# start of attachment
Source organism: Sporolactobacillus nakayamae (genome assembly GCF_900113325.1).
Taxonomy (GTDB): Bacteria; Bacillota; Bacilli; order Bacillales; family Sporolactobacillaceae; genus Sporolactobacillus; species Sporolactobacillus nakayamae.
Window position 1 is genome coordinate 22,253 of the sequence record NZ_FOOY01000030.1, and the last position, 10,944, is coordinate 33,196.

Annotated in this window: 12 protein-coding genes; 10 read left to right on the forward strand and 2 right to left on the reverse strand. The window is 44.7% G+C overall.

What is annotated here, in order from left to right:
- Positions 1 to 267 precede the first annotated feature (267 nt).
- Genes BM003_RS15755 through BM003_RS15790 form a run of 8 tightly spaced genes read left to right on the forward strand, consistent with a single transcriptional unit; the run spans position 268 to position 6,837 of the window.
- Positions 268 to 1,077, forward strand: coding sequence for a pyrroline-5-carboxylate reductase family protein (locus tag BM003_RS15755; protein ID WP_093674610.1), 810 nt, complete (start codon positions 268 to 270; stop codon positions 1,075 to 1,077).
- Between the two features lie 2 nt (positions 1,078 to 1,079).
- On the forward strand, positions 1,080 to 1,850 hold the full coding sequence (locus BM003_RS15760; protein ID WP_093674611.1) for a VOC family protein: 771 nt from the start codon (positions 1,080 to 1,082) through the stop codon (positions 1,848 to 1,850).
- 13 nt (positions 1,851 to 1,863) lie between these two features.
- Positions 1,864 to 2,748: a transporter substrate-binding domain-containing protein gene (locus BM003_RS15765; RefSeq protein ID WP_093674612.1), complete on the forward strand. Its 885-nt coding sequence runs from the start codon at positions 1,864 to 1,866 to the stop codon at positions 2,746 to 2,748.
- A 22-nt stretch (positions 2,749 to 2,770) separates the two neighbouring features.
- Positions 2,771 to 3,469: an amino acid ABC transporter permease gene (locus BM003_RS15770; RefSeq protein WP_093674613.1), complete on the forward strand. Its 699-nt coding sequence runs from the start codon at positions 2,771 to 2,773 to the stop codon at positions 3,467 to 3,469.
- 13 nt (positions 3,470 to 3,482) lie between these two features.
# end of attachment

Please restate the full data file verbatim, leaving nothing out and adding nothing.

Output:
Source organism: Sporolactobacillus nakayamae (genome assembly GCF_900113325.1).
Taxonomy (GTDB): Bacteria; Bacillota; Bacilli; order Bacillales; family Sporolactobacillaceae; genus Sporolactobacillus; species Sporolactobacillus nakayamae.
Window position 1 is genome coordinate 22,253 of the sequence record NZ_FOOY01000030.1, and the last position, 10,944, is coordinate 33,196.

Annotated in this window: 12 protein-coding genes; 10 read left to right on the forward strand and 2 right to left on the reverse strand. The window is 44.7% G+C overall.

What is annotated here, in order from left to right:
- Positions 1 to 267 precede the first annotated feature (267 nt).
- Genes BM003_RS15755 through BM003_RS15790 form a run of 8 tightly spaced genes read left to right on the forward strand, consistent with a single transcriptional unit; the run spans position 268 to position 6,837 of the window.
- Positions 268 to 1,077, forward strand: coding sequence for a pyrroline-5-carboxylate reductase family protein (locus tag BM003_RS15755; protein ID WP_093674610.1), 810 nt, complete (start codon positions 268 to 270; stop codon positions 1,075 to 1,077).
- Between the two features lie 2 nt (positions 1,078 to 1,079).
- On the forward strand, positions 1,080 to 1,850 hold the full coding sequence (locus BM003_RS15760; protein ID WP_093674611.1) for a VOC family protein: 771 nt from the start codon (positions 1,080 to 1,082) through the stop codon (positions 1,848 to 1,850).
- 13 nt (positions 1,851 to 1,863) lie between these two features.
- Positions 1,864 to 2,748: a transporter substrate-binding domain-containing protein gene (locus BM003_RS15765; RefSeq protein ID WP_093674612.1), complete on the forward strand. Its 885-nt coding sequence runs from the start codon at positions 1,864 to 1,866 to the stop codon at positions 2,746 to 2,748.
- A 22-nt stretch (positions 2,749 to 2,770) separates the two neighbouring features.
- Positions 2,771 to 3,469: an amino acid ABC transporter permease gene (locus BM003_RS15770; RefSeq protein WP_093674613.1), complete on the forward strand. Its 699-nt coding sequence runs from the start codon at positions 2,771 to 2,773 to the stop codon at positions 3,467 to 3,469.
- 13 nt (positions 3,470 to 3,482) lie between these two features.